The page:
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From the short view to the long view: Volatility and continuity John Hills, Centre for Analysis of Social Exclusion, LSE Longview Conference, Oxford, 21.

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Presentation on theme: "From the short view to the long view: Volatility and continuity John Hills, Centre for Analysis of Social Exclusion, LSE Longview Conference, Oxford, 21."— Presentation transcript:

1 From the short view to the long view: Volatility and continuity John Hills, Centre for Analysis of Social Exclusion, LSE Longview Conference, Oxford, 21 July 2006

2 Initial income group (tenths of individuals) in 1991 Percentage of each initial income group Ending up in each income group in 1992 Poorest Richest Poorest Richest BHPS data: Income mobility between 1991 and 1992

3 Initial income group (fifths of individuals) in 1991 Percentage of each initial income group ending up in each income group in 2001 Poorest234Richest Poorest Richest A longer view: Income mobility between 1991 and 2001

4 An even longer view: Parents incomes and daughters earnings, 1958 and 1970 cohorts Daughters earnings group (early 30s) Parents net income groupBottom quarterTop quarter (a) Daughters born 1958 Bottom quarter 2618 Top quarter 1835 (b) Daughters born 1970 Bottom quarter 3315 Top quarter 1340 Source: Blanden et al.

5 But what underlies these snapshots? CASE/ NatCen income tracking project: survey of weekly incomes of low- to medium income working families with children for whole of (sample drawn from WFTC recipients in winter 2002/3) Selected to give mix: lone parents/couples; 1-3 children; 1-2 earners; tenants/owners; higher/lower WFTC 192 agreed to take part; 180 started income reporting;129 still in survey after six months; 110 still in at end of year; 93 records complete enough to use in this analysis No evidence of significant bias in attrition by initial characteristics, nor by variability in first part of year (for those completing six-month interview). However, where partnerships split or formed respondents tended to drop out.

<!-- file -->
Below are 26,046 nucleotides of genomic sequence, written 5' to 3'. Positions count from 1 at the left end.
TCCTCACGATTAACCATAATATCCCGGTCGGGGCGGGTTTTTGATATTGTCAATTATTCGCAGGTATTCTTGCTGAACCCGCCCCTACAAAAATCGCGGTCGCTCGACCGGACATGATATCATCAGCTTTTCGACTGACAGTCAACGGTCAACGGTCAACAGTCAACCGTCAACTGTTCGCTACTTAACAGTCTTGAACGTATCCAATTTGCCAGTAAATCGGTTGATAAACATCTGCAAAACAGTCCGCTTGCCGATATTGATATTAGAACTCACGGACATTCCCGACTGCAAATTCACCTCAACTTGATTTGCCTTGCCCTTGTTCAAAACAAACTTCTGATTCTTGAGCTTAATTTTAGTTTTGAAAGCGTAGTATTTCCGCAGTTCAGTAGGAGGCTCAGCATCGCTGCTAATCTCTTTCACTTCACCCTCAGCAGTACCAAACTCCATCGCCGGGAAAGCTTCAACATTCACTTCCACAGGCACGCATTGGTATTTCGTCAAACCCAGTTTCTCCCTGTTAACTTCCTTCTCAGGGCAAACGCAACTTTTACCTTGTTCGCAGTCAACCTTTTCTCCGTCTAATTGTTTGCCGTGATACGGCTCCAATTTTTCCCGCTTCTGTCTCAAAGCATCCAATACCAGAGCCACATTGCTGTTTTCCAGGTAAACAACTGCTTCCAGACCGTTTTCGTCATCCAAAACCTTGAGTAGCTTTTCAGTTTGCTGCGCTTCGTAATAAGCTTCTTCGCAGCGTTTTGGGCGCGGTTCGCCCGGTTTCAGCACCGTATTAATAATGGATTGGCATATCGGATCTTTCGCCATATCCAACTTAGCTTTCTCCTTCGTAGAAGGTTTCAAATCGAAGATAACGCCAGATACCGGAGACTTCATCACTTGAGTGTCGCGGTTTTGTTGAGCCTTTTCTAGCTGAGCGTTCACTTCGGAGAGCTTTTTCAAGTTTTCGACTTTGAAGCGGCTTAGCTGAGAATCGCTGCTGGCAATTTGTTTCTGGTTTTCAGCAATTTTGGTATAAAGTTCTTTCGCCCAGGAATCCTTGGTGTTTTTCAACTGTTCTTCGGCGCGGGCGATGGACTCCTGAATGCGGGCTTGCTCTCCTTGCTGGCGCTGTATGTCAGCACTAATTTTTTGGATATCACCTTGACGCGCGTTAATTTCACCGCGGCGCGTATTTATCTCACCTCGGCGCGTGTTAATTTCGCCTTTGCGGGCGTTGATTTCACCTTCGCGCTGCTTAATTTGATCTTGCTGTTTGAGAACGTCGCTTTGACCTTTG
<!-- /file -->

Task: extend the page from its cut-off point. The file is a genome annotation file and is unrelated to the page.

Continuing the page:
6 Example case with regular weekly income

7 Example case with changing circumstances

8 Stable with blips

9 Highly erratic cases

10 Trajectory types Cases Highly stable (± 10% x 13)7 Stable (± 10% x 11 + ; ± 20% x 1-2)8 Broadly stable (± 15% x 11 + ; ± 25% x 1-2)13 Stable with blips (± 15% x 10)32 Rising4 Falling3 Erratic (± 25% x 10)18 Highly erratic (all other cases)8

11 Distribution of period income as percentage of cases annual average income

12 Income changes depending on length of income periods compared

13 Income changes using different pairs of periods

14 Implications for measuring income mobility: There may be a lot of noise! For this group of low to middle earners with children, income was (surprisingly?) variable over the year. Checks with administrative data suggests most of this was genuine, not a result of reporting lapses. Short-term volatility was greatest for those with lower incomes For measuring changes in income receipts, choice of periods compared can make a very large difference However, what people report as normal or usual income may be less variable – under examination And although this involved a large number of weekly income reports, it was a small number drawn from a particular population: other population groups may have less (or more?) volatility


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